Not every Roku channel appears in the channel store. There are quite a few hidden “private channels” you have to go out of your way to find.

On a Roku, channels are basically the same thing as “apps.” This means there’s a universe of additional apps for your Roku, and you can find them with your web browser. They’re easy to install if you know where to look.

What’s a Private Channel, and Why Are They Private?

Private channels are channels that are part of the official Roku channel store, but aren’t displayed publically. This means that they don’t appear to average Roku users when they’re clicking through the channel store on the remote, or searching for channels on Roku’s website.

Some of these channels are private because they’re in beta and not ready for a full release. Some require a membership and are hidden so average Roku users don’t stumble across and install them. Some offer types of content Roku doesn’t want publically visible in the channel store. Others may be unofficial, third-party channels for various websites and other services, like Twitter.

Find a Private Channel You Want to Install

First, you’ll need to find the private channel you want to install. Searching for “Roku private channels” or “Roku private channel [topic]” will help you a lot here. But here’s how you can get started.

The Nowhere Man has created a variety of private channels you can install, including clients for Twitter, Vine, CNN,, Songza, and the Khan academy. There’s even “Nowhere Bullet,” a PushBullet screen saver that can display your Android phone or tablet’s notifications on your TV.

He also offers “Nowhere TV” — a popular private channel that presents free online video content from a variety of websites in a convenient interface.

You’ll also find directories of Roku private channels on other websites. Take a look at the directory or the one at mkvXstream to browse what’s available.

Look for a private channel code, or a link you can click. The link will be in the form “” — it’s just an easy way to enter the code into Roku’s website.

Add the Private Channel

You now need to add the private channel to your Roku. This process is mostly performed in your web browser, as there’s no way to enter a private channel code on the Roku itself.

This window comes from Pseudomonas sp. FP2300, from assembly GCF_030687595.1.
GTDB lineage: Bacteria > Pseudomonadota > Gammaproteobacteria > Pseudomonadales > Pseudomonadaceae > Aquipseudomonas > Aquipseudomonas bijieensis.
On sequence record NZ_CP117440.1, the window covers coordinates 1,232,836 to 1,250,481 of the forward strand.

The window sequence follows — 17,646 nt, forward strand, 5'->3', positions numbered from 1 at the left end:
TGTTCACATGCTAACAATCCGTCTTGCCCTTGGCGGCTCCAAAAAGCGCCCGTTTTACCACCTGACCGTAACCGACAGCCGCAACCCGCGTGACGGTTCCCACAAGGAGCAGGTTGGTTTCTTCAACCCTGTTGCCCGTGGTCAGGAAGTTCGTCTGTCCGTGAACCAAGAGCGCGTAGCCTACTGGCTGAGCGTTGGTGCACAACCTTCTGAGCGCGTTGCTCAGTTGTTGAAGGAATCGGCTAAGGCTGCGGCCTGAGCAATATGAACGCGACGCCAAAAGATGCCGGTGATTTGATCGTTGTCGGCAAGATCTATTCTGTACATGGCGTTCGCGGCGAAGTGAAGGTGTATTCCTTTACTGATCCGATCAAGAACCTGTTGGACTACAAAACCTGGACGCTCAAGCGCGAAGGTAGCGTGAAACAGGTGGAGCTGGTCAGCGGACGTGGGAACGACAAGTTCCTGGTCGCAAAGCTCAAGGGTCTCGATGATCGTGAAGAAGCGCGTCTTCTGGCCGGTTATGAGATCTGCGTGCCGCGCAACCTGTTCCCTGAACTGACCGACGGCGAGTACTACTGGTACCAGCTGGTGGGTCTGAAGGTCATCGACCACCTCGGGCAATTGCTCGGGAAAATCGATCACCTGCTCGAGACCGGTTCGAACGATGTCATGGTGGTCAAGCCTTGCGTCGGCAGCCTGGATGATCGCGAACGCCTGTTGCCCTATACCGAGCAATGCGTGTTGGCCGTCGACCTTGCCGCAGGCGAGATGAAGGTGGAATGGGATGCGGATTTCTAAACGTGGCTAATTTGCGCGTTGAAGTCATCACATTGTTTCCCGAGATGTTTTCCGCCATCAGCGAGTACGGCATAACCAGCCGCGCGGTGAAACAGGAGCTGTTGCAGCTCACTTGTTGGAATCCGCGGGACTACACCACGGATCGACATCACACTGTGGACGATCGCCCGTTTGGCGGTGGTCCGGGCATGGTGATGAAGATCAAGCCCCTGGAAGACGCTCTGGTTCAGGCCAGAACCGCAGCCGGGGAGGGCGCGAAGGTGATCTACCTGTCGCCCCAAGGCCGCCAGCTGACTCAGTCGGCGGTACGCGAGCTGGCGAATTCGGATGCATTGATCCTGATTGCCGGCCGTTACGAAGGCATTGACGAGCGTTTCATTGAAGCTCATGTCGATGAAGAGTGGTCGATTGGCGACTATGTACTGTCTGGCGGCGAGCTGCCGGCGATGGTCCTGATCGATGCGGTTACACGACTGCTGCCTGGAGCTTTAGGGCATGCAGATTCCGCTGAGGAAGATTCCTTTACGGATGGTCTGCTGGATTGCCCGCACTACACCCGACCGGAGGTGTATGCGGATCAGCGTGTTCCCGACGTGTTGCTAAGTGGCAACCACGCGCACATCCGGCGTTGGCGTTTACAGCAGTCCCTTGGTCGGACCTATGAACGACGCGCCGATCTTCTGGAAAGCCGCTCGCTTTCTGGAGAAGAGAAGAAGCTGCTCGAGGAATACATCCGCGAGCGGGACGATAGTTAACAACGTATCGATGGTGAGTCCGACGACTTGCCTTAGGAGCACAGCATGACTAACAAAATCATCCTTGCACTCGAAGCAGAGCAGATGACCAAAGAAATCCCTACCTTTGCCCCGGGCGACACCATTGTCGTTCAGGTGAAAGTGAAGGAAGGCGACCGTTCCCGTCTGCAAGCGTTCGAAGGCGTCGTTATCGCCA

Sign into your account on Roku’s website and access the My Account page. Click the “Add a Channel” link. You’ll need to use the same Roku account you linked to your Roku device.

Type the private channel’s code — also known as a “channel access code” or “invitation code” — into the box on Roku’s website. Click “Add Channel” and the channel will be added to your Roku account and queued for installation on your Roku.

Next, go to your Roku. The channel will appear on your Roku within 24 hours when it automatically  checks for updates, but you don’t have to wait.

To have it check for and download the private channel immediately, open the Settings screen, select System, select System update, and select “Check now.” Your Roku will automatically download any new private channels you’ve added.

Start Watching the Private Channel

Once the private channel is installed, it’ll appear alongside all your other installed channels on your Roku’s home screen. The private channel comes from the same Roku channel store your other channels come from, and it’ll be automatically updated like they will.

You can remove a private channel like you’d remove any other channel. Just select it on your Roku’s home screen with your remote, press the * button, and select the option to remove it. You’ll have to re-enter its code on Roku’s website if you ever want to add it again.

Profile Photo for Chris Hoffman Chris Hoffman
Chris Hoffman is Editor-in-Chief of How-To Geek. He's written about technology for over a decade and was a PCWorld columnist for two years. Chris has written for The New York Times and Reader's Digest, been interviewed as a technology expert on TV stations like Miami's NBC 6, and had his work covered by news outlets like the BBC. Since 2011, Chris has written over 2,000 articles that have been read more than one billion times---and that's just here at How-To Geek.
Read Full Bio »